"You get to the point where you have to take a very deep breath and rethink what you’re doing," he said of Bush. "He’s still president, and he’s got 2 1/2 years left. It’s very important not just to him but to the country" that he recover authority.

That’s it, the model for saving the GOP.  Punch line of all punch lines.  James Dobson, I give you (drumroll, please!) the Man from Hope.  You can take Peter Beinart, Joe Klein and Rape Gurney Joe with you, too.

Good times, man.  I’m gonna drink a shot to Vandehei and Baker.  Best laughs I’ve had all day. 

And oh yeah:  Go, Ned!  

UPDATE:  Rape Gurney Joe emerges from the bunker.  Great stuff.  What a WATB!  Still won’t rule out an Independent run.  The wet sound you just heard came from the seat of Schumer’s chair.  Go read it.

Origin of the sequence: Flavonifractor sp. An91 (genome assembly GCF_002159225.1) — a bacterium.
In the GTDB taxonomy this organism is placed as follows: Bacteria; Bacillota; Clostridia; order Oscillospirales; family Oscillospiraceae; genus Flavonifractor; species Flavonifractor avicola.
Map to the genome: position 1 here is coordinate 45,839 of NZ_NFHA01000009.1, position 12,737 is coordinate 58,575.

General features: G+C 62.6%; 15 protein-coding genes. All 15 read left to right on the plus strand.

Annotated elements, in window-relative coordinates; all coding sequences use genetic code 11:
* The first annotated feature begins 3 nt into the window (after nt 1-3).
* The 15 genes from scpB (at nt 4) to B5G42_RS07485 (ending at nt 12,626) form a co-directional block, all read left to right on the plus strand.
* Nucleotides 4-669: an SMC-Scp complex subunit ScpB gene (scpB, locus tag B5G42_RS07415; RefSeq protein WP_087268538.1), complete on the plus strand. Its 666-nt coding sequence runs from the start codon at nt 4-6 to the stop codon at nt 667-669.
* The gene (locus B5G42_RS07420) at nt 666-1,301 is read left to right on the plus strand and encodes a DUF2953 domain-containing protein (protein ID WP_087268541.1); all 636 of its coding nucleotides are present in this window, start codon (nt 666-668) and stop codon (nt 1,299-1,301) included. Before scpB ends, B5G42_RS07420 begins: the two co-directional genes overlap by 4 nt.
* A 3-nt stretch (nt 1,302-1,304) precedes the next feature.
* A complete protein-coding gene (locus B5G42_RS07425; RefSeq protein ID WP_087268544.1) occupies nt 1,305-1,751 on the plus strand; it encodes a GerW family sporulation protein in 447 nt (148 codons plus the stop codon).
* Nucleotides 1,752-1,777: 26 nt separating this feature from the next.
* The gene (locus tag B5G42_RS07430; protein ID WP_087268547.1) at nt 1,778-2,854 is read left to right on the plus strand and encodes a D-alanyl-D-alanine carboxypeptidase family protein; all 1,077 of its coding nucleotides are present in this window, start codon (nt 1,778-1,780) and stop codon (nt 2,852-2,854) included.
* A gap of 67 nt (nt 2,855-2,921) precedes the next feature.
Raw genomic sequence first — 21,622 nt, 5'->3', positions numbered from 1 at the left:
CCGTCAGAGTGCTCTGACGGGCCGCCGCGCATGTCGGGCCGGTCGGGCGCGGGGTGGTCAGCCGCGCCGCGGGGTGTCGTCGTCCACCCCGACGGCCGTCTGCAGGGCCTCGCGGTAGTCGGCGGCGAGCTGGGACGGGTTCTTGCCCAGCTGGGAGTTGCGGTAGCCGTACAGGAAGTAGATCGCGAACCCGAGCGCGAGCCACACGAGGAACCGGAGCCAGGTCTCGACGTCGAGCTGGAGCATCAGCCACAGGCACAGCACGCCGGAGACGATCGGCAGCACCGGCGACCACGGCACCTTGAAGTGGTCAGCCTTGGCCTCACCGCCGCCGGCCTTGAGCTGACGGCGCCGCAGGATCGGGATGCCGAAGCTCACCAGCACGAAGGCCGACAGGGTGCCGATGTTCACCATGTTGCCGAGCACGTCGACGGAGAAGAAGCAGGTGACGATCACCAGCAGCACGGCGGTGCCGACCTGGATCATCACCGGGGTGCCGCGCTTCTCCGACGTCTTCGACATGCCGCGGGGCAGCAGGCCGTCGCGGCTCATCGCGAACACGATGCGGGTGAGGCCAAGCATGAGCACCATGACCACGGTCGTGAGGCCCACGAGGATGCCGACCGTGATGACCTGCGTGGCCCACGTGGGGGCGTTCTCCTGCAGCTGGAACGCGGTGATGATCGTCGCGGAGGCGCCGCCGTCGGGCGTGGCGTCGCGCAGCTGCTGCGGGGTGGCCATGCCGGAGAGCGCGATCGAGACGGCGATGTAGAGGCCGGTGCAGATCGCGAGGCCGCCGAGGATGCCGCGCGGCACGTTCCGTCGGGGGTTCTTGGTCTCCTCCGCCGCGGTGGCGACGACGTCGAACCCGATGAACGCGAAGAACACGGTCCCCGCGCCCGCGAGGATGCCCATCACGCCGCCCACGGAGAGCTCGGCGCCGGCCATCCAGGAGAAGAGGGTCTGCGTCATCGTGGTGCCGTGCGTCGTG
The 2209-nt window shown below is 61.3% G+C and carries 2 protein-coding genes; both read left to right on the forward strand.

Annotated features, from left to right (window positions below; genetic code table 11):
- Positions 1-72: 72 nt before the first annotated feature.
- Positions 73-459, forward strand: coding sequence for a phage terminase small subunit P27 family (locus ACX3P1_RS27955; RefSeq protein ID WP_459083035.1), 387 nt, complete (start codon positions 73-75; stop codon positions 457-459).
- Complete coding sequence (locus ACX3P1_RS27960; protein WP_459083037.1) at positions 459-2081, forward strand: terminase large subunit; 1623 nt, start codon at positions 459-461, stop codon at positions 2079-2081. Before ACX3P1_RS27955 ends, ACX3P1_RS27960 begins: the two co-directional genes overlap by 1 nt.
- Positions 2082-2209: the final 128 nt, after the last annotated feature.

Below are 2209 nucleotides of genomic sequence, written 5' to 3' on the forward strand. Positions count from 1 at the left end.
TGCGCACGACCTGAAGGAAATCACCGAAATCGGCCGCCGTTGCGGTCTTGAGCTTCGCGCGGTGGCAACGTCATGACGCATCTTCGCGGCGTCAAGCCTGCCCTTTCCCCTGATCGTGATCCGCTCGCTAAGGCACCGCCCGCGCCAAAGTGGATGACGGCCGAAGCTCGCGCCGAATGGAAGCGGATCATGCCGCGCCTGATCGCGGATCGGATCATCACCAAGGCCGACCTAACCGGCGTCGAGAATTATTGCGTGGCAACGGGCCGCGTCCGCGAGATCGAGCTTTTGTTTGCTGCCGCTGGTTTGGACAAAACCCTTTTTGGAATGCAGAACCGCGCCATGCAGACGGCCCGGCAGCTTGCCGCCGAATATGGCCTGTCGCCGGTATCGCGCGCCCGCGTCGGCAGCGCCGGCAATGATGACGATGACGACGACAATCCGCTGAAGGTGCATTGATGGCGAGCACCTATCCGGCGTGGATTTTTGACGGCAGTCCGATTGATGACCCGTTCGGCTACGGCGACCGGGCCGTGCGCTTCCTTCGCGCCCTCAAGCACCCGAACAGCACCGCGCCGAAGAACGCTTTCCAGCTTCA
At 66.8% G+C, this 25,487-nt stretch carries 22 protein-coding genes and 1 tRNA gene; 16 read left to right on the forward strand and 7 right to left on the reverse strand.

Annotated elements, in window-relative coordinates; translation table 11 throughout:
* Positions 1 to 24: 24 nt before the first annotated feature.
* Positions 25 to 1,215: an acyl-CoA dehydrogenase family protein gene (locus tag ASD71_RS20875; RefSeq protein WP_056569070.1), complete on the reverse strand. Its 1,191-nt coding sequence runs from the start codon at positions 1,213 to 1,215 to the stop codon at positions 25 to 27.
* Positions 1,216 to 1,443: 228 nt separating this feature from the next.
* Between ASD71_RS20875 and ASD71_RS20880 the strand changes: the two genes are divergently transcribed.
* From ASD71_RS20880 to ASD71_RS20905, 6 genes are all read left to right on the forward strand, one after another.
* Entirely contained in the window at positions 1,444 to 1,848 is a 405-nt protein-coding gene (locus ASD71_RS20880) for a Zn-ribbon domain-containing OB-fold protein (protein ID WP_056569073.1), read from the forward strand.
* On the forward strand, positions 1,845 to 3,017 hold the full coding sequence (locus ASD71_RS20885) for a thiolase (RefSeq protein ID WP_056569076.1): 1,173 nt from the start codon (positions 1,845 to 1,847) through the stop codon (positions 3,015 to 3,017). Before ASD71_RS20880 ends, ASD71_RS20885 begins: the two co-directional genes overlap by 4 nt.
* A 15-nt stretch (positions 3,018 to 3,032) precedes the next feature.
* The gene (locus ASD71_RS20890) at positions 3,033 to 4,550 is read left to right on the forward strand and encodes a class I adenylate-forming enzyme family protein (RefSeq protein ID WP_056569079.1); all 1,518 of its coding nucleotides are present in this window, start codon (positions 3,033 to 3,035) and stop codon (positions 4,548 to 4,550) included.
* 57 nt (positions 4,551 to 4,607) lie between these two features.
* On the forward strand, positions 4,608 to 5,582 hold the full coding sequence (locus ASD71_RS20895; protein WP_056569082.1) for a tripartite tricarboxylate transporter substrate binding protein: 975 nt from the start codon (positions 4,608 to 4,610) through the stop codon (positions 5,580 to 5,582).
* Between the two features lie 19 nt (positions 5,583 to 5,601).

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Pachacutec did not, as is commonly believed, die in 1471. To escape the tragic sight of his successors screwing up the Inca Empire he’d built, he fled east into the Amazon rain forest, where he began chewing lots of funky roots to get higher than Hunter Thompson ever dared. Oddly, these roots gave him not only a killer buzz, but also prolonged his life beyond what any other mortal has known, excluding Novakula. Whatever his doubts of the utility of living long enough to see old friends pop up in museums as mummies, or witness the bizarrely compelling spectacle of Katherine Harris, he’s learned a thing or two along the way. For one thing, he’s learned the importance of not letting morons run a country, having watched the Inca Empire suffer many civil wars requiring the eventual ruler to gain support from the priests and the national military. He now works during fleeting sober moments to build a vibrant progressive movement sufficiently strong and sustainable to drive a pointed stake through the heart of American “conservatism” forever. He enjoys a gay marriage, classic jazz and roots for the New York Mets.